An interjection used to hail a ship or a person, or to attract attention.
A command meaning stop or desist, from the Italian "basta", meaning stop.
aye (or ay)
Yes; an affirmation.
The state of a sailing vessel which cannot move due to a lack of wind.
- To secure or make fast (a rope, for example) by winding on a cleat or pin.
- To stop, most often used as a command.
bilged on her anchor
An exclamation of surprise, short for "God blind me!", which is very common to this day in Britain and sometimes shortened less to"Gor blimey" or "Cor blimey."
blow the man down
To kill someone.
When a ship turns in the wind the boom can swing violently enough to injure or kill a person on board. "Boom about" may be shouted to warn others the boom is about to move.
See also boom.
Related: Areas of the Ship
bring a spring upon her cable
To come around in a different direction, oftentimes as a surprise maneuver.
To take a ship into shallower waters or out of the water altogether and remove barnacles and pests such as mollusks, shells and plant growth from the bottom. Often a pirate needs to careen his ship to restore it to proper speed. Careening can be dangerous to pirates as it leaves the ship inoperable while the work is being done.
code of conduct
A set of rules which govern pirates behavior on a vessel.
To bring the ship full way around in the wind. Used in general while sailing into the wind, but also used to indicate a swing back into the enemy in combat.
crack Jenny’s tea cup
dance the hempen jig
Davy Jones’ Locker
A fictional place at the bottom of the ocean. In short, a term meaning death. Davy Jones was said to sink every ship he ever over took, and thus, the watery grave that awaited all who were sunk by him was given his name. To die at sea is to go to Davy Jones' Locker.
dead men tell no tales
Standard pirate excuse for leaving no survivors.
- Strong shutters or plates fastened over a ship's porthole or cabin window in stormy weather.
- Thick windows set in a ship's side or deck.
fire in the hole
A warning issued before a cannon is fired.
To roll up and secure, especially a ship’s sail.
give no quarter
Quickly or carefully; in a shipshape style.
To direct a ship into the wind.
To turn a vessel on its side for cleaning.
An interjection meaning to come to a halt.
Used to express surprise or joy, to attract attention to something sighted, or to urge onward.
letter of marque
A document given to a sailor (privateer) giving him amnesty from piracy laws as long as the ships plunders are of an enemy nation. A large portion of the pirates begin as privateers with this symbol of legitimacy. The earnings of a privateer are significantly better than any of a soldier at sea. Letters of marque aren't always honored, however, even by the government that issues them. Captain Kidd had letters of marque and his own country hanged him anyway.
Related: Famous Pirates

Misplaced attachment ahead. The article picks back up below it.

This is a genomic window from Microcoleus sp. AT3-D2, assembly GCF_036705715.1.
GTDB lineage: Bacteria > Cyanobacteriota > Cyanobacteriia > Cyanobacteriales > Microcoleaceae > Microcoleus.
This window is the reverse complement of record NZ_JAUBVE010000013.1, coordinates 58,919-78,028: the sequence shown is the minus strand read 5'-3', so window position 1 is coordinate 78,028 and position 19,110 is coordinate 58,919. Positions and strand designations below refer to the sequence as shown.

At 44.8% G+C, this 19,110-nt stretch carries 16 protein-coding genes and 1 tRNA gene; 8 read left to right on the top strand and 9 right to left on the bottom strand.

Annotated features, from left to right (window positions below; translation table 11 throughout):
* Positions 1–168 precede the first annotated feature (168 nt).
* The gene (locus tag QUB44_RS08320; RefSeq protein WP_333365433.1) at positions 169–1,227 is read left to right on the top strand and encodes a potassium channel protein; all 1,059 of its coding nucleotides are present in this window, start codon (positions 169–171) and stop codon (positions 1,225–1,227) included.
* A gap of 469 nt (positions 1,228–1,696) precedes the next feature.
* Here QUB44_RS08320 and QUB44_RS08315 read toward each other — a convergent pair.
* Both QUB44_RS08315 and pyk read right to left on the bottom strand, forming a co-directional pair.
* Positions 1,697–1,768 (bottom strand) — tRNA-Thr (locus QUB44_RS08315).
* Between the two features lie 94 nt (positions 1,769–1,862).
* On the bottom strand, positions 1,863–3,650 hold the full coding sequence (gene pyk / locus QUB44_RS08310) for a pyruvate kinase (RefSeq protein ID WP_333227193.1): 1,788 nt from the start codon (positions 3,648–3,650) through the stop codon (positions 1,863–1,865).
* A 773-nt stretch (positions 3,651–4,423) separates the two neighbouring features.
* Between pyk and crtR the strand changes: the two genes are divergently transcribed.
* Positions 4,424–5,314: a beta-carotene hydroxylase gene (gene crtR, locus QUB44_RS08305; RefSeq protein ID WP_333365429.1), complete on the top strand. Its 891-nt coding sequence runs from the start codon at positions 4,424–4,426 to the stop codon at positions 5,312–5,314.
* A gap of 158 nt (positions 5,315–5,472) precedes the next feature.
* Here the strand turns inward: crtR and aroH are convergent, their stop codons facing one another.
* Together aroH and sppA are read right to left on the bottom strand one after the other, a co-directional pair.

A style of clothing best suited to land. A pirate, or any sailor, doesn't have the luxury of wearing anything loose that might get in the way while climbing up riggings. Landsmen, by contrast, could adorn themselves with baggy pants, coats, and stockings.
To be stranded, particularly on a desert isle.
See also maroon.
no prey, no pay
- To slacken a line.
- To gain upon in a chase; to overtake.
parley (sometimes incorrectly “parlay”)
A conference or discussion between opposing sides during a dispute, especially when attempting a truce, originating from the French, "parler," meaning "to speak." The term was used in "Pirates of the Caribbean: The Curse of the Black Pearl" as part of Pirate law.
Robbery committed at sea.
Derived from the idea of "shelter", quarter is given when mercy is offered by pirates. Quarter is often the prize given to an honorable loser in a pirate fight.
See also give no quarter.
To shorten the sails by partially tying them up, either to slow the ship or to keep a strong wind from putting too much strain on the masts.
run a shot across the bow
A command to fire a warning shot.
An exclamation meaning another ship is in view. The sail, of course, is the first part of a ship visible over the horizon.
An expression of anger or derision meaning "Throw that overboard!"
The ability to adjust one's balance to the motion of a ship, especially in rough seas. After walking on a ship for long periods of time, sailors became accustomed to the rocking of the ship in the water. Early in a voyage a sailor was said to be lacking his "sea legs" when the ship motion was still foreign to him. After a cruise, a sailor would often have trouble regaining his "land legs" and would swagger on land.
Shiver me timbers!
An expression of surprise or strong emotion. In stormy weather and rough seas, the support timbers of a ship would "shiver" which might startle the crew. The phrase may have been less common during the Golden Age of Piracy than it had become later in fictional works.
Show a leg!
A phrase used to wake up a sleeping pirate.
An expression of surprise. Many pirate exclamations used exaggerated imagery to highten a point. Ye might say the sailors were punchy or a bit melodramatic after a lengthy stay at sea.
take a caulk
To take a nap. On the deck of a ship, between planks, was a thick caulk of black tar and rope to keep water from between decks. This term came about either because sailors who slept on deck ended up with black lines across their backs or simply because sailors laying down on deck were as horizontal as the caulk of the deck itself.
to go on account
A pleasant term used by pirates to describe the act of turning pirate. The basic idea was that a pirate was more "free lance" and thus was, more or less, going into business for himself.
To move (a vessel) by hauling on a line that is fastened to or around a piling, anchor, or pier.
To haul the anchor up; more generally, to leave port.
Avast! More phrases be on their way!
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